Visit Delmarva's Perdue Stadium
Welcome to Arthur W. Perdue Stadium, located in a land where chicken is king. Visit a local Hall of Fame, take a lap around the concourse deck and always make sure to leave room for gelati.
Delmarva Shorebirds (Affiliate of the Baltimore Orioles since 1997)
League: Single-A East (South Atlantic League from 1996-2020)
Ballpark: Arthur W. Perdue Stadium
Championships: 1997, 2000
Notable Alumni: Nick Markakis, Jayson Werth, Zach Britton, Endy Chavez, Brian Roberts
The Delmarva Shorebirds are the only Minor League team to use a tristate portmanteau as their geographical signifier, as Delmarva is shorthand for Delaware, Maryland and Virginia. The Shorebirds are located in Salisbury, a town of approximately 30,000 residents situated on Maryland’s Eastern Shore. Delaware is located to the north, with Virginia to the west (and south). A Shorebird is not an actual species of bird, but the team name pays homage to local waterfowl as well as the importance of birds to the local economy. Specifically, the chicken. Perdue Farms headquarters is located across the street from the team's home of Arthur W. Perdue Stadium, named for the company's founder. Tyson, Mountaire Farms and Allen have facilities in the region as well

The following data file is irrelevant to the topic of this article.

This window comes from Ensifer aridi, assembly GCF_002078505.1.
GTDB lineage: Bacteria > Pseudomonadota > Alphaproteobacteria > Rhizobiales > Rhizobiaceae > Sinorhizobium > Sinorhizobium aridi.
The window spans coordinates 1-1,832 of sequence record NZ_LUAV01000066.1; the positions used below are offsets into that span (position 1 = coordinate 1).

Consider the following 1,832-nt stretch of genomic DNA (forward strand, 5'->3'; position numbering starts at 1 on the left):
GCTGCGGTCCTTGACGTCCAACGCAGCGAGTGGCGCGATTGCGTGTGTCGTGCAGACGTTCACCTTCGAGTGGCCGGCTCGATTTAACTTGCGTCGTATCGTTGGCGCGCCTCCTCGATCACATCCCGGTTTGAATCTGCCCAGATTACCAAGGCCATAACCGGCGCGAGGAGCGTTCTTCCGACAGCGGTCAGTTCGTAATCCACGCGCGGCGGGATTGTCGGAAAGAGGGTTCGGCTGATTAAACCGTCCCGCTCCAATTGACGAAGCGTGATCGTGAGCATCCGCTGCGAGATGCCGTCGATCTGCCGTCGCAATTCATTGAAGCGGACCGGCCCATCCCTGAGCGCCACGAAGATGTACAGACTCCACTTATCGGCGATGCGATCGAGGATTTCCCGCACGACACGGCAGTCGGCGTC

The Shorebirds arrived on the scene in 1996, after relocating from Albany, Georgia (where they were known as the Polecats). They spent their debut season as an affiliate of the Montreal Expos; the following season marked the start of a partnership with the Baltimore Orioles that continues to this day. Baltimore is located approximately 100 miles from Salisbury, enabling Shorebirds fans to get acquainted with players who they may one day root for at Camden Yards.
6400 Hobbs Road
Salisbury, Maryland, 21804
Dimensions: left field, 309 feet; center field, 402 feet; right field, 309 feet
Prior to the arrival of the Shorebirds, Salisbury hadn't hosted a Minor League Baseball team since 1952. The Shorebirds' existence can largely be credited to Frank Perdue, son of Perdue Farms founder Arthur Perdue. Frank was a strong advocate for building a ballpark in Salisbury, forging political and business connections while donating land and money for the project. Arthur W. Perdue Stadium, commonly referred to as Perdue Stadium, hosted its first Shorebirds game on April 17, 1996.